This Just-In… Much More Than ‘Just Drivers’

Justin Prakaiphetkul, Asst. Sports Editor

With Dale Earnhardt Jr. and Danica Patrick, two of stock-car racing most famous drivers, announcing their retirements this year, I found myself once again asking: Is NASCAR a real sport?

After all, should a bunch of drivers racing around an oval be considered athletes, especially in the same tier as LeBron James and Tom Brady? After researching how these drivers prepare and train for races, along with the dangers they have to endure on the track, I have come to the definite conclusion that NASCAR is a sport.

According to, a sport is defined as “an activity involving physical exertion and skill in which an individual or team competes against another or others for entertainment.” Believe it or not, NASCAR meets all of these requirements.

NASCAR drivers have to train rigorously in order to endure the ordeals of the racetrack. These drivers have to keep their bodies in great shape to withstand multiple obstacles, such as the 3 G’s of force on turns–three times the force of gravity, the equivalent of a 40 pound support on a driver’s neck, according to ESPN Sports Science. This constant strain on a driver’s neck results in their heart beating over 120 beats per minute throughout the entire race, which is comparable to that of a marathon runner when running.

Additionally, temperature inside the cockpit often surpasses 120 degrees. During every race, drivers endure these conditions for at least a few hours in full body suits and helmets. These factors, without a doubt, requires drivers to maintain high stamina.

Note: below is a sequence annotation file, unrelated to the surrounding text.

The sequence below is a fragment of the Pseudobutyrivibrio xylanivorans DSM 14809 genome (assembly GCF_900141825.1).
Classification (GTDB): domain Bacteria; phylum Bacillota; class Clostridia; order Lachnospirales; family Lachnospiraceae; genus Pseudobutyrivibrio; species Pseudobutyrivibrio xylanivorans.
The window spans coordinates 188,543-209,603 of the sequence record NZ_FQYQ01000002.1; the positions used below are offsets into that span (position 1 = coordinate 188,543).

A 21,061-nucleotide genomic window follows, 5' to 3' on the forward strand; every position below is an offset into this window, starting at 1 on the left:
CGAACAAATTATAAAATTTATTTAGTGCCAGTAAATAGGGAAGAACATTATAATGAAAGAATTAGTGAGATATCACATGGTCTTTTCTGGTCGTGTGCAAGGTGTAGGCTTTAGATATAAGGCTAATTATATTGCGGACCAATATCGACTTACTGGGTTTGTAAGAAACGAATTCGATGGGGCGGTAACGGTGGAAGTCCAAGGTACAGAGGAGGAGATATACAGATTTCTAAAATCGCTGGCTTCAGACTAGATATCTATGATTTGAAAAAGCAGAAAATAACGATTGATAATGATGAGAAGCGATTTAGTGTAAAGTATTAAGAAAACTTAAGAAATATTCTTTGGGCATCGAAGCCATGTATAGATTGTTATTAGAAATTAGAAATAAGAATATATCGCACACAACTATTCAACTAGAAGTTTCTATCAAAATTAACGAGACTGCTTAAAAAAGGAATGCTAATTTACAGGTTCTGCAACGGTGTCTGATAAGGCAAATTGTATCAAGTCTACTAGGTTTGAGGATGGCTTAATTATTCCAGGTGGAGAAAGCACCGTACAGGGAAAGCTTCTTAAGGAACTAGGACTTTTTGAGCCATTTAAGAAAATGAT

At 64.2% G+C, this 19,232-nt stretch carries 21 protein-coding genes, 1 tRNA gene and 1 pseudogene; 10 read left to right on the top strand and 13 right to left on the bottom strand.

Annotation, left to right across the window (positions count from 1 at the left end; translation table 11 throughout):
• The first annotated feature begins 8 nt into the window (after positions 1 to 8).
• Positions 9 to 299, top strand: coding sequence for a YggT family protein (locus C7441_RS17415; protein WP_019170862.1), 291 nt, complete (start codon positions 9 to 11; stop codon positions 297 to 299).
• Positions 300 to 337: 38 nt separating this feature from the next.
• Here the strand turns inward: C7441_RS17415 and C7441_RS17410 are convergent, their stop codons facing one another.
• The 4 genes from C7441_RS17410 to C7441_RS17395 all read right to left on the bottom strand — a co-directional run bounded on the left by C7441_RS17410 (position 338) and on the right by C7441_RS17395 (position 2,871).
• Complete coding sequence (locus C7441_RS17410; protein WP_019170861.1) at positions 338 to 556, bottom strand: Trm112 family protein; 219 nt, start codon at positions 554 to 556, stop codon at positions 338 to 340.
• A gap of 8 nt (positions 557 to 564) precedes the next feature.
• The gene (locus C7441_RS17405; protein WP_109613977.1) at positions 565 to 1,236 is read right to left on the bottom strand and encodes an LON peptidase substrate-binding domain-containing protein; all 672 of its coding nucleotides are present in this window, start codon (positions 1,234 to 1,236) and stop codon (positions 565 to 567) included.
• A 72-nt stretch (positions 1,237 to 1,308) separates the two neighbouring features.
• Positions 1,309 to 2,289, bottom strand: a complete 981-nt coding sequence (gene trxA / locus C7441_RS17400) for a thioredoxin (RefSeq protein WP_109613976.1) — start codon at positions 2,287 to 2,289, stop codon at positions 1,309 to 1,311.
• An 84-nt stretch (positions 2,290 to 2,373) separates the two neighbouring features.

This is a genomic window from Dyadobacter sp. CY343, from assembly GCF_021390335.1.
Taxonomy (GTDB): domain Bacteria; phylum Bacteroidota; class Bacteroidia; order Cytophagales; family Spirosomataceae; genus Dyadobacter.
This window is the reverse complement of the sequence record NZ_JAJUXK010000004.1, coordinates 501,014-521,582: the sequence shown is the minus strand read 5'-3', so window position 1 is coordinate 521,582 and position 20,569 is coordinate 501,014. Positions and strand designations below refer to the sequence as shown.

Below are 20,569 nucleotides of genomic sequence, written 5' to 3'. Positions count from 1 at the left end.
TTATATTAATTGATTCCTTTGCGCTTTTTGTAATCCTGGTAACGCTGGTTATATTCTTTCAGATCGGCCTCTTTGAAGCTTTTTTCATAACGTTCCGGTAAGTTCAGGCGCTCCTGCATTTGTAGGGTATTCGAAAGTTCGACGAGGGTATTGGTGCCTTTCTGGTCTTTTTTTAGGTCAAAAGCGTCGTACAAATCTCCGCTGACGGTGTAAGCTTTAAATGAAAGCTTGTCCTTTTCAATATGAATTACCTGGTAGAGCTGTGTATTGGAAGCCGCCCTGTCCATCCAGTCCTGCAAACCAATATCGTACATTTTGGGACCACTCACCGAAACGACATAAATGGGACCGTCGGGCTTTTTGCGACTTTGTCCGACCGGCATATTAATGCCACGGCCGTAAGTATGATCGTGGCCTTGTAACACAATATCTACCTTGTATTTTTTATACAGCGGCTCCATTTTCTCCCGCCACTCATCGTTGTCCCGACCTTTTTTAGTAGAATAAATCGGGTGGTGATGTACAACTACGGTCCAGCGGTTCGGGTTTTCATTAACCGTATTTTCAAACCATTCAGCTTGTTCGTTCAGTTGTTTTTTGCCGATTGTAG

There is a reason why NASCAR driver Jimmie Johnson beat out athletes such as Roger Federer, Usain Bolt and Kobe Bryant to become the first and only NASCAR driver to win the Associated Press Male Athlete of the Year in 2009. Johnson, now 42 years old, still lifts weights four times a week while completing 10-mile runs and occasional triathlons. Johnson won his seventh NASCAR Sprint Cup Series Championship in 2016, tying him with Richard Perry and Dale Earnhardt Sr. for the most championships in the sport’s history.

During races, drivers can also lose around five to fifteen pounds due to the amount of sweat released. This loss of water can negatively affect reaction times by up to 30 percent. If you have not grasped it yet, you need pretty quick reflexes to narrowly avoid crashes while driving at 200 miles per hour.

The split second decisions these drivers make every race can be the difference between life and death.

Although NASCAR may be distinctly different from the good old sports we love such as basketball, baseball and football, we cannot view these drivers as ordinary individuals. We should not  view NASCAR as simply driving just because these athletes don’t run around in arenas or stadiums. It’s time that we stop dismissing NASCAR as “a group of people making left turns” and start acknowledging it as a sport.